You can protect your business from deepfake-related fraud by updating your current internal controls. For example, if your company operates a call center, make sure you have procedures that prevent audio deepfakes from gaining unauthorized account access. In addition, keep current on deepfake developments. You might, for example, establish a Google Alert to provide you with articles relevant to your industry and particular vulnerabilities.
Contact us for more information about emerging fraud schemes and for help updating your internal controls.
© 2021 Covenant CPA
The COVID-19 pandemic has often made the due diligence process for business acquisitions more complex and time-consuming. But if you’re buying a company, it’s critical to dedicate your full attention to this part of the M&A process — not only to confirm that the selling business is as valuable as you believe it to be, but to protect against fraud. Plan early to engage a fraud expert to review financial statements and other documents for signs that you could be dealing with a dishonest seller.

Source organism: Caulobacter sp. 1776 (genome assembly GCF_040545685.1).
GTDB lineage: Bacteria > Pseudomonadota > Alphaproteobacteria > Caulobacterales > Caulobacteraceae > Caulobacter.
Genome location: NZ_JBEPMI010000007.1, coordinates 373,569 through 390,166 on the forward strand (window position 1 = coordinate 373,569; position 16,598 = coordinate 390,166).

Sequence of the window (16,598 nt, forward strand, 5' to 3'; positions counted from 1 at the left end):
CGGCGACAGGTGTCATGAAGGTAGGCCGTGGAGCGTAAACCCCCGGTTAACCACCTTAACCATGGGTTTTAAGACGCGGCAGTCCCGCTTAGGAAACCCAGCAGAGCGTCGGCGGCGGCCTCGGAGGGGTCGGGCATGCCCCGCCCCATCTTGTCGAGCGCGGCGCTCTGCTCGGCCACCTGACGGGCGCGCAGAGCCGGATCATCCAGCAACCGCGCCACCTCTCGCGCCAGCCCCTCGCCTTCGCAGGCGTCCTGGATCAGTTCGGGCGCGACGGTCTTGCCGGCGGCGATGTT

Subtle warning signs
When reviewing a seller’s financial statements, forensic experts look for subtle warning signs of fraud. These include excess inventory, a large number of write-offs, an unusually high number of voided discounts for returns, insufficient documentation of sales and increased purchases from new vendors. Another suspicious sign is increased accounts payable and receivable combined with dropping or stagnant revenues and income.